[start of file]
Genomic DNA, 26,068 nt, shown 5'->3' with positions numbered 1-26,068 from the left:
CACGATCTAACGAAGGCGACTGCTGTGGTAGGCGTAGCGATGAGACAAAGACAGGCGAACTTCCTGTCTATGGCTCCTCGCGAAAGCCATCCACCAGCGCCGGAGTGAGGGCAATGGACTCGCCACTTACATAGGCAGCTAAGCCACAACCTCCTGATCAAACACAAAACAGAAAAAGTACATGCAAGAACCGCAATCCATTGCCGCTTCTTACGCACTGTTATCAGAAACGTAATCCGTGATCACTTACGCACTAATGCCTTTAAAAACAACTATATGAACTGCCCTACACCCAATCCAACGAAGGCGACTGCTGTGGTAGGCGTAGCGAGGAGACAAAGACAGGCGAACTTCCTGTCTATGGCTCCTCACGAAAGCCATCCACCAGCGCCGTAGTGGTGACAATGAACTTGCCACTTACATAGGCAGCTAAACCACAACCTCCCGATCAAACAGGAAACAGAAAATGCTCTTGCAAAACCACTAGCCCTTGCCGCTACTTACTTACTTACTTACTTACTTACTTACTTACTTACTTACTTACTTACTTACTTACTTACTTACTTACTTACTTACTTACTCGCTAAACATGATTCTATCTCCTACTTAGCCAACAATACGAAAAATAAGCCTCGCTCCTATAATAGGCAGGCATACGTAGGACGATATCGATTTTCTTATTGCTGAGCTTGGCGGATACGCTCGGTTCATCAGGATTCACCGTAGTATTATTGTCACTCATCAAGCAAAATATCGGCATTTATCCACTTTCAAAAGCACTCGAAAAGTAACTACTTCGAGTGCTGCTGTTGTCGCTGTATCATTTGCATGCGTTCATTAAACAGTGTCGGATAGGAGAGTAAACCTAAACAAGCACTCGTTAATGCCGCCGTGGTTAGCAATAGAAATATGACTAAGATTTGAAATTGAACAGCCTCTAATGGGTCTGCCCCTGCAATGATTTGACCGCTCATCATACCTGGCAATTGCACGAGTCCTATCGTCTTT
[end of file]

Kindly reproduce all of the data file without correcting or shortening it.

Genomic DNA, 26,068 nt, shown 5'->3' with positions numbered 1-26,068 from the left:
CACGATCTAACGAAGGCGACTGCTGTGGTAGGCGTAGCGATGAGACAAAGACAGGCGAACTTCCTGTCTATGGCTCCTCGCGAAAGCCATCCACCAGCGCCGGAGTGAGGGCAATGGACTCGCCACTTACATAGGCAGCTAAGCCACAACCTCCTGATCAAACACAAAACAGAAAAAGTACATGCAAGAACCGCAATCCATTGCCGCTTCTTACGCACTGTTATCAGAAACGTAATCCGTGATCACTTACGCACTAATGCCTTTAAAAACAACTATATGAACTGCCCTACACCCAATCCAACGAAGGCGACTGCTGTGGTAGGCGTAGCGAGGAGACAAAGACAGGCGAACTTCCTGTCTATGGCTCCTCACGAAAGCCATCCACCAGCGCCGTAGTGGTGACAATGAACTTGCCACTTACATAGGCAGCTAAACCACAACCTCCCGATCAAACAGGAAACAGAAAATGCTCTTGCAAAACCACTAGCCCTTGCCGCTACTTACTTACTTACTTACTTACTTACTTACTTACTTACTTACTTACTTACTTACTTACTTACTTACTTACTTACTTACTTACTCGCTAAACATGATTCTATCTCCTACTTAGCCAACAATACGAAAAATAAGCCTCGCTCCTATAATAGGCAGGCATACGTAGGACGATATCGATTTTCTTATTGCTGAGCTTGGCGGATACGCTCGGTTCATCAGGATTCACCGTAGTATTATTGTCACTCATCAAGCAAAATATCGGCATTTATCCACTTTCAAAAGCACTCGAAAAGTAACTACTTCGAGTGCTGCTGTTGTCGCTGTATCATTTGCATGCGTTCATTAAACAGTGTCGGATAGGAGAGTAAACCTAAACAAGCACTCGTTAATGCCGCCGTGGTTAGCAATAGAAATATGACTAAGATTTGAAATTGAACAGCCTCTAATGGGTCTGCCCCTGCAATGATTTGACCGCTCATCATACCTGGCAATTGCACGAGTCCTATCGTCTTT